"If all this talk about sales funnels is new to you, then let’s stop talking about ClickFunnels for just a minute so we can cover that. If you’re in to online business at all I’m sure you’ve heard the term “sales funnel” thrown around by some of the big names in the space – it’s not all that uncommon. […]"
Table of Contents
- 1. Three Factors Affecting The Cost of Every Website Project
- 2. How Does Your Approach Affect the Cost of Your Website Development Project?
- 3. What kind of website do you want to build?
- 4. How Does Website Content & Copywriting Costs Affect Your Website Development Project?
- 5. How Does Website Marketing & Search Engine Optimization Affect Your Website Development Project?
- 6. How Do Ongoing Maintenance and Upkeep Costs Affect Your Website Development Project?
- 7. 6 Crucial Questions About Features & Functionality
How much does a website cost? If you’ve been thinking about starting a website it’s probably one of the first questions you have.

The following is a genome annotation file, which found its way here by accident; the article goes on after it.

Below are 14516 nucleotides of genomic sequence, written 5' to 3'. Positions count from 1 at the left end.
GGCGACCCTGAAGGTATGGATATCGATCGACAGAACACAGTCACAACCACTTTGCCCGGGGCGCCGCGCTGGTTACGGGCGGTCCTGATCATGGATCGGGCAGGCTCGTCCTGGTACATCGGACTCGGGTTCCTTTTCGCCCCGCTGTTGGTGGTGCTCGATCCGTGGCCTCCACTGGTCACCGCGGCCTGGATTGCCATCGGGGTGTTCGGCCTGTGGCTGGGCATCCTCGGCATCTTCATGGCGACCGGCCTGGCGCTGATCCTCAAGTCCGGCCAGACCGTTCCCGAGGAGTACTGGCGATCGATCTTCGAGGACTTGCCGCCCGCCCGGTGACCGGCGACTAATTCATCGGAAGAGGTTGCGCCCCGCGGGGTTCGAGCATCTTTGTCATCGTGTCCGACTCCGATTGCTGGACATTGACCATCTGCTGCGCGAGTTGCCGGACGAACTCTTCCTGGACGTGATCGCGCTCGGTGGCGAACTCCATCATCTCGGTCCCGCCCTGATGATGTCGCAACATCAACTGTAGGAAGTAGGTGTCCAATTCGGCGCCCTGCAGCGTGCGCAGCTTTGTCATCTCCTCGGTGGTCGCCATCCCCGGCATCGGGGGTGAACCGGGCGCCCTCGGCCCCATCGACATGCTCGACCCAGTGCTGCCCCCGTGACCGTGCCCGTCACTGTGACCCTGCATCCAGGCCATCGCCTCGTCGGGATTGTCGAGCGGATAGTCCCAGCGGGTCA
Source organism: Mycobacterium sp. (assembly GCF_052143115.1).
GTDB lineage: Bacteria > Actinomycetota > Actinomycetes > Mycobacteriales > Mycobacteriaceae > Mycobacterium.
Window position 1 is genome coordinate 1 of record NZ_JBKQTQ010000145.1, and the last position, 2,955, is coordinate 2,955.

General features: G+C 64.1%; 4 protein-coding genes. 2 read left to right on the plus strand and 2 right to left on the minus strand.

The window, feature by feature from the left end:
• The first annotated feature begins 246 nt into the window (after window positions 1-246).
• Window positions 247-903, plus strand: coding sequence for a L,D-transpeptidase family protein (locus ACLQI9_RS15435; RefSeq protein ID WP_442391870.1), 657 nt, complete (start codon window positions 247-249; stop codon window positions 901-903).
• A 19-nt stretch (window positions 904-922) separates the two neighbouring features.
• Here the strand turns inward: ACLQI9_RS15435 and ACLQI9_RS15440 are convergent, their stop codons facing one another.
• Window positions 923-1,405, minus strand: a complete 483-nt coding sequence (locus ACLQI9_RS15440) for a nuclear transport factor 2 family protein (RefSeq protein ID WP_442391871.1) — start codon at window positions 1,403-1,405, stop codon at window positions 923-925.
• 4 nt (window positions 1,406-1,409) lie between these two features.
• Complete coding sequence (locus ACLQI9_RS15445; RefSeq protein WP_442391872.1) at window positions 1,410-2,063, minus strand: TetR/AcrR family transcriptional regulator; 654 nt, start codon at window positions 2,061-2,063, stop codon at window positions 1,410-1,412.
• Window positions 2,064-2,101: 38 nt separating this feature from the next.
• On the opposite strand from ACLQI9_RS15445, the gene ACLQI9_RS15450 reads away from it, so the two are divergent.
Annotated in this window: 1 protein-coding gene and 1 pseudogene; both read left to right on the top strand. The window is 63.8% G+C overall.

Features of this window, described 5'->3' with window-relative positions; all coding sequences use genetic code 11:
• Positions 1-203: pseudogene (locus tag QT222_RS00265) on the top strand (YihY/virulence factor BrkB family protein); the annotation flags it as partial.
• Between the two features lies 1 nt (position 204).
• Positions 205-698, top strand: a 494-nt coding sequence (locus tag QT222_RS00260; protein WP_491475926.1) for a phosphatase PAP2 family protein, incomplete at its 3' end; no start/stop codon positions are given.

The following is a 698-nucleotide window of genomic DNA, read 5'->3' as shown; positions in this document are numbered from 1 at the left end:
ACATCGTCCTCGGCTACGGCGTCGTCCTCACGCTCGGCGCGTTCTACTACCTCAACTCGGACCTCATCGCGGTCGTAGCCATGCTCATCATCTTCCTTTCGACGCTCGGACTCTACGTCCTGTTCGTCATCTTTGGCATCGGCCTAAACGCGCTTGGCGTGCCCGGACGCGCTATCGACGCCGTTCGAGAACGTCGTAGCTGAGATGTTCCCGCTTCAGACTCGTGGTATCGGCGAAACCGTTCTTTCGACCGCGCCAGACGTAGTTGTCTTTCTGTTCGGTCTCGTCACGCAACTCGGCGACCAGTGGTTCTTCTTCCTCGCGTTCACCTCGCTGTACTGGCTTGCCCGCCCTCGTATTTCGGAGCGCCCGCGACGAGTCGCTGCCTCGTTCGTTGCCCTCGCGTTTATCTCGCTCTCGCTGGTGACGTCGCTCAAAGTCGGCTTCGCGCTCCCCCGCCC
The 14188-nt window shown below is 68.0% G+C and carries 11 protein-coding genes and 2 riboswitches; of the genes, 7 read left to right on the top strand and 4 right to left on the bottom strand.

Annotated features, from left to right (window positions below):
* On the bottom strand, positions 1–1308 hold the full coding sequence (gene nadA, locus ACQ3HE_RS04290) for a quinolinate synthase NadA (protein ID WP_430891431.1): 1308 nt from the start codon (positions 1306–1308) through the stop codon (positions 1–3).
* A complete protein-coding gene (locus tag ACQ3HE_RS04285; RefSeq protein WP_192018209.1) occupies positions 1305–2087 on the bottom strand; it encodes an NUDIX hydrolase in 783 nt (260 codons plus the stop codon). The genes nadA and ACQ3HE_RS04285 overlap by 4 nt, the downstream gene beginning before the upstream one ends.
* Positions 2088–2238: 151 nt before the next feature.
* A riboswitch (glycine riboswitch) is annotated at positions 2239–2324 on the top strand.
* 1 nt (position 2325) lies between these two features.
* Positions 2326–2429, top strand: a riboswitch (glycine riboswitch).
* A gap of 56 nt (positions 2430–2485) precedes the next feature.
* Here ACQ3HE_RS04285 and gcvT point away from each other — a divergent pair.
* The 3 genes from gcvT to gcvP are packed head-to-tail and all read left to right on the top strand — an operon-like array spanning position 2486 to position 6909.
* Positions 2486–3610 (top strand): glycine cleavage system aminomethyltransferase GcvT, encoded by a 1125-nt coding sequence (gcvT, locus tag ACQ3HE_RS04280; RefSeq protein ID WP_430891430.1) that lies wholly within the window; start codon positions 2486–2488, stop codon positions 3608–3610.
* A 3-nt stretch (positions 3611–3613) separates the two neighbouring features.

I know it’s one of the first questions I get when I’m talking to someone who is thinking about a new website.
So, what are the factors that go into how much it’s going to cost to build your website?
There are several costs, and some are not as obvious as others.
In this guide I’m going to walk you through the things you need to consider when determining the cost of your web project.
My goal here is for you to be able to build an outline and roadmap so that you know what to expect at every step along the path to your new website.
This guide covers:
- What the three main factors are that affect the cost of every web project
- The different approaches to design and development and how that affects the cost
- What the different kinds of websites are how that affects the cost
- Content & copywriting considerations
- Things to keep in mind regarding marketing & search engine optimization
- Ongoing maintenance and upkeep and associated costs
I’m not going to assume that you’re going to use one type of content management system over another in this post, because all websites are different and have different needs.
Neither do I assume that you should use WordPress (although in many instances it’s probably the right choice). I’m a huge advocate for matching the right tool to the need. I’m a WordPress developer – it’s what I do all day every day. But I also know that it may not be the right fit in some situations.
You ready? Let’s jump in.